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Begun in 2017, the Transformative Climate Communities program earmarked $70 million in grants for a slew of Fresno development projects. A final agreement for those dollars is expected between the city and the state this month. Image via

published on February 25, 2019 - 9:00 AM
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The City of Fresno is awaiting the final grant agreement from the state after the award was announced last year for an ambitious revitalization project in southern Fresno. The amount, however, will be less than originally pledged.

In 2017, the State of California pledged $70 million to Fresno to create projects in downtown and southwest Fresno, along with Chinatown. Paid for by cap-and-trade funds, these projects have been designed to generate economic opportunities and public and environmental benefits to these underserved areas while reducing greenhouse gas emissions.

Some of these project proposals — made by organizations with fewer resources — were folded into larger projects with higher-capacity organizations. Along the way, the state’s Strategic Growth Council worked with the city by providing technical assistance and evaluated project feasibility.

The biggest of these projects has been the West Fresno Satellite, a new, 39-acre campus for Fresno City College on E. Church Avenue in southwest Fresno. According to the TCC’s final proposal from December 2016, the State Center Community College District will receive $16.9 million for this project, along with further funding by Measure C.

An award announcement was made in January 2018 with the agreement sent last December, and Fresno is now awaiting approval by the Fresno City Council. Once approved, the agreement will bind city and state for the implementation of the Transform Fresno Plan. According to Mark Standriff, director of communications and public affairs for the City of Fresno, the agreement should be entered this month. The plan will be implemented according to projects that meet the readiness thresholds.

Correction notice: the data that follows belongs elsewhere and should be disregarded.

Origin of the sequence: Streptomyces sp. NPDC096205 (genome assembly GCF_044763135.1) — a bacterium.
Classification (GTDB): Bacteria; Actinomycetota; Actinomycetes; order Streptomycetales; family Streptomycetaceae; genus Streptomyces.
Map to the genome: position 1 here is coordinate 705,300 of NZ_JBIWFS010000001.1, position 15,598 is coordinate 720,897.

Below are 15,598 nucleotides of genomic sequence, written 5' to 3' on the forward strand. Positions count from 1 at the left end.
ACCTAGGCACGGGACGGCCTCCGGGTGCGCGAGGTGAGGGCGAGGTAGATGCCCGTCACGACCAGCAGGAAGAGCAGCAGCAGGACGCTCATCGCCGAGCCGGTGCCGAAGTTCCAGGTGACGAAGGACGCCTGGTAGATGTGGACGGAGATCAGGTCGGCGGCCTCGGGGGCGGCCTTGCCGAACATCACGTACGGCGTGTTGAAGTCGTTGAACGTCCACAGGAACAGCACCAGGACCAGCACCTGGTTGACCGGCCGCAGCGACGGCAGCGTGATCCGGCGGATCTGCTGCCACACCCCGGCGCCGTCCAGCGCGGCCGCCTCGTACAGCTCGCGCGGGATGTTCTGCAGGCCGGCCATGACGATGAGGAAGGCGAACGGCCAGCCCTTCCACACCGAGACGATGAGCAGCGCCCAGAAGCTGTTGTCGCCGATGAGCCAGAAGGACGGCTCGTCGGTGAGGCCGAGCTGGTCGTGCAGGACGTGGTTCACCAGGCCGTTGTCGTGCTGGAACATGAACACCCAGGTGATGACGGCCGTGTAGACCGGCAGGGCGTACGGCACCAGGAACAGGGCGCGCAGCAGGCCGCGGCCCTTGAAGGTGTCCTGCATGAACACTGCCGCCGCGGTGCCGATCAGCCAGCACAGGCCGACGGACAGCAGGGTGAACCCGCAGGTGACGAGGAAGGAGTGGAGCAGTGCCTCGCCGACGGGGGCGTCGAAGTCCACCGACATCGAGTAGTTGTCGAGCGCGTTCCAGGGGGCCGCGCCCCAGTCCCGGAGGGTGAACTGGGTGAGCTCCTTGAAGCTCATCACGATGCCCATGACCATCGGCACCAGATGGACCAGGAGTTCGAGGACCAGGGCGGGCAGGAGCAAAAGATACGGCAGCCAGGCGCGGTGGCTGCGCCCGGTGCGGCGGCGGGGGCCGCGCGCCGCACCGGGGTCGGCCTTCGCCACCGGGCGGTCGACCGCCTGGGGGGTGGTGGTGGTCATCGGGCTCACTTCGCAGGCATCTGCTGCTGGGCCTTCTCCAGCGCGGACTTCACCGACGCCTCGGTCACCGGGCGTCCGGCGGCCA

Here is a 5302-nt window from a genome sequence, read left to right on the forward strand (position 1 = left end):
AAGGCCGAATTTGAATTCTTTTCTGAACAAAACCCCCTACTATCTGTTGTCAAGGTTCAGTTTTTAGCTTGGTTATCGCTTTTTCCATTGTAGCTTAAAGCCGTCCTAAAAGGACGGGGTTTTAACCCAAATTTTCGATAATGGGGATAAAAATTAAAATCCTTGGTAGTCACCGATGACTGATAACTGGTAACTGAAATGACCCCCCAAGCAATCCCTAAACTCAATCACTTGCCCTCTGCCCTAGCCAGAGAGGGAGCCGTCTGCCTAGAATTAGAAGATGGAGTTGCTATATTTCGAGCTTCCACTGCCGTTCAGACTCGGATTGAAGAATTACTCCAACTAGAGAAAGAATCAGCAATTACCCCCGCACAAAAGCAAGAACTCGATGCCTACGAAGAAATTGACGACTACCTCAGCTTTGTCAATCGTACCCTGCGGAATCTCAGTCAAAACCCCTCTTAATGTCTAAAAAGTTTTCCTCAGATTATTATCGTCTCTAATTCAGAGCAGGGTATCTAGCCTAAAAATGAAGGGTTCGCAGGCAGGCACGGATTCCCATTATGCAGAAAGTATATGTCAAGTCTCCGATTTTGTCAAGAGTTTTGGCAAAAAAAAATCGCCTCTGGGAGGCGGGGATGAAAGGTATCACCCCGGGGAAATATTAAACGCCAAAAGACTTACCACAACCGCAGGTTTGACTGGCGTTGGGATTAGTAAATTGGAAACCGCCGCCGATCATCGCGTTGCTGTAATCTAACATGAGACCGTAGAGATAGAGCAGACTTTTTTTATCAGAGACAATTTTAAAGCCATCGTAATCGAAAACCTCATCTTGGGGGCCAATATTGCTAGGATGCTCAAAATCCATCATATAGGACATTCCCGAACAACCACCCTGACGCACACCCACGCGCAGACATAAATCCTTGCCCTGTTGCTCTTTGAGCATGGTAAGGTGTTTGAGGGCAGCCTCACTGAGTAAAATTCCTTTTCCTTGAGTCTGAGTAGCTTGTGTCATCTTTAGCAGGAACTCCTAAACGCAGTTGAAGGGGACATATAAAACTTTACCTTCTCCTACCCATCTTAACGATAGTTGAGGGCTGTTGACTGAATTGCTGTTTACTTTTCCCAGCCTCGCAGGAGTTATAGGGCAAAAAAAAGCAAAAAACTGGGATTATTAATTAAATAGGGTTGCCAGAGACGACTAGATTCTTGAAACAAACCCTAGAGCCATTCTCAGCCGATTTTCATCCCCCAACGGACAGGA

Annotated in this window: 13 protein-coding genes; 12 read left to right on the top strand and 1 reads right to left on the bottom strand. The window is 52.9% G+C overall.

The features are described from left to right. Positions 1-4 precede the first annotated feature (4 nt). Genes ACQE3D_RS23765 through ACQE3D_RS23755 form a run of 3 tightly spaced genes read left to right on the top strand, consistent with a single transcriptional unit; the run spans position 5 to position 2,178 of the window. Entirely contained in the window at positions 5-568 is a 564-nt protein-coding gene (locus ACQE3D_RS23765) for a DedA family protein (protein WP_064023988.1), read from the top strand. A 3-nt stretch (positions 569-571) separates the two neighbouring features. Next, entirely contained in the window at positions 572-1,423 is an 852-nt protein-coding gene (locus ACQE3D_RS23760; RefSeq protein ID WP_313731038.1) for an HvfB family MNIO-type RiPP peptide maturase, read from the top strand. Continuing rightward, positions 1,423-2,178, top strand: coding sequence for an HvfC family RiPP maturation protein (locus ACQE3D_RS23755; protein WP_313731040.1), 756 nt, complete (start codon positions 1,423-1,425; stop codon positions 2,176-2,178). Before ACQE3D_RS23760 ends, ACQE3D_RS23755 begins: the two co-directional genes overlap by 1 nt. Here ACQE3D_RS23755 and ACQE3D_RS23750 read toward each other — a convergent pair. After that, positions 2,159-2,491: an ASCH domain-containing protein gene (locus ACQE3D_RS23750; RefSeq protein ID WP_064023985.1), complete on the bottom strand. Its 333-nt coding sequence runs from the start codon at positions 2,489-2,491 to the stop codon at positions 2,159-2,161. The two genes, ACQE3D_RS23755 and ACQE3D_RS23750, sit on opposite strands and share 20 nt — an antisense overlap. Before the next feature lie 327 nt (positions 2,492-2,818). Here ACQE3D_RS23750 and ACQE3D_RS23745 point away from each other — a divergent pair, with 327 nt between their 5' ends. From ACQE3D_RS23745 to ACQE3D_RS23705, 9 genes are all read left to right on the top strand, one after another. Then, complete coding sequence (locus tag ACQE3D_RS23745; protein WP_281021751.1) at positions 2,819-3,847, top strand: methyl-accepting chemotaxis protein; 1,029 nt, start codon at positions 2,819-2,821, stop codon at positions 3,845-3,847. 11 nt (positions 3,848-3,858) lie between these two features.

“We anticipate entering into the master grant agreement with the state in February 2019,” Standriff said, “and taking each subsequent Sub-Recipient Agreement as they meet the readiness thresholds, but no later than one year from the execution of the master agreement.”

However, the funding will come at a lower rate than previously expected. So far, there have been two budget reduction requests by the state totaling 7 percent. The first of these was a 5 percent reduction to pay for state administrative costs, which will add to $3.5 million—bringing the grant award to $66.5 million. The reduction applied to each project, and the city had to get rid of a downtown connection to the High-Speed Rail to compensate. Standriff added that this connection is still a priority, for Fresno, but won’t be built with TCC funds.

The other 2 percent reduction comes as a request from the state to fund administrative costs. As is standard with state grant agreements, the money will be reimbursed by the SGC.

According to Louise Bedsworth, executive director of the SGC, the state will provide further assistance when projects begin in the form of an on-the-ground consultant and coordination of the grant.

“SGC staff is also working with the City of Fresno to help develop their workforce development, community engagement and displacement avoidance plans,” Bedsworth said. “Which will be due during the first quarter of the grant term.”

Bedsworth added that Fresno can expect projects to begin sometime this year.

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